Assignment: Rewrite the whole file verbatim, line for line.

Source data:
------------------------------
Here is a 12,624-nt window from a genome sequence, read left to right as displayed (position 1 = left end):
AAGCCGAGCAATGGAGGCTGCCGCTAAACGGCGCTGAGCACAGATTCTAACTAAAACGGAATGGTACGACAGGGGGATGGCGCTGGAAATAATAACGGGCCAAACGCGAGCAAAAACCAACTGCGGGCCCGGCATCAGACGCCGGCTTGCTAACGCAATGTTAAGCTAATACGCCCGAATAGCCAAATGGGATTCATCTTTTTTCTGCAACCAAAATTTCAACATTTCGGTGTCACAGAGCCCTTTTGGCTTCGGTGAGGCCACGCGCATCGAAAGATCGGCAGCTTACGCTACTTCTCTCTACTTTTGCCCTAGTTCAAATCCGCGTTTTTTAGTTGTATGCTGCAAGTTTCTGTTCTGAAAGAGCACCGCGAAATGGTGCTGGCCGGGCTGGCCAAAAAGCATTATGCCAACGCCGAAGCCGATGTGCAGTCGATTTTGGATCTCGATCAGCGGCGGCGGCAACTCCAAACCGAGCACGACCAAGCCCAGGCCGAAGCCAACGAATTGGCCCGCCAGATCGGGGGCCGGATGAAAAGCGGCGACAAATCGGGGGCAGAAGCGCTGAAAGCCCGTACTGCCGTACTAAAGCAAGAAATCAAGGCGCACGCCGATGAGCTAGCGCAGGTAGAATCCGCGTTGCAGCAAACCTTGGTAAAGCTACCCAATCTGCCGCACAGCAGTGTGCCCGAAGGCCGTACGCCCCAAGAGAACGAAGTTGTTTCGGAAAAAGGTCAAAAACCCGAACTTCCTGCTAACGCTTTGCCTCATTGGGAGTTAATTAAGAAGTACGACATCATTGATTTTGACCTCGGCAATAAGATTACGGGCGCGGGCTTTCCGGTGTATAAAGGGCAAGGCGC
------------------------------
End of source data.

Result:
Here is a 12,624-nt window from a genome sequence, read left to right as displayed (position 1 = left end):
AAGCCGAGCAATGGAGGCTGCCGCTAAACGGCGCTGAGCACAGATTCTAACTAAAACGGAATGGTACGACAGGGGGATGGCGCTGGAAATAATAACGGGCCAAACGCGAGCAAAAACCAACTGCGGGCCCGGCATCAGACGCCGGCTTGCTAACGCAATGTTAAGCTAATACGCCCGAATAGCCAAATGGGATTCATCTTTTTTCTGCAACCAAAATTTCAACATTTCGGTGTCACAGAGCCCTTTTGGCTTCGGTGAGGCCACGCGCATCGAAAGATCGGCAGCTTACGCTACTTCTCTCTACTTTTGCCCTAGTTCAAATCCGCGTTTTTTAGTTGTATGCTGCAAGTTTCTGTTCTGAAAGAGCACCGCGAAATGGTGCTGGCCGGGCTGGCCAAAAAGCATTATGCCAACGCCGAAGCCGATGTGCAGTCGATTTTGGATCTCGATCAGCGGCGGCGGCAACTCCAAACCGAGCACGACCAAGCCCAGGCCGAAGCCAACGAATTGGCCCGCCAGATCGGGGGCCGGATGAAAAGCGGCGACAAATCGGGGGCAGAAGCGCTGAAAGCCCGTACTGCCGTACTAAAGCAAGAAATCAAGGCGCACGCCGATGAGCTAGCGCAGGTAGAATCCGCGTTGCAGCAAACCTTGGTAAAGCTACCCAATCTGCCGCACAGCAGTGTGCCCGAAGGCCGTACGCCCCAAGAGAACGAAGTTGTTTCGGAAAAAGGTCAAAAACCCGAACTTCCTGCTAACGCTTTGCCTCATTGGGAGTTAATTAAGAAGTACGACATCATTGATTTTGACCTCGGCAATAAGATTACGGGCGCGGGCTTTCCGGTGTATAAAGGGCAAGGCGC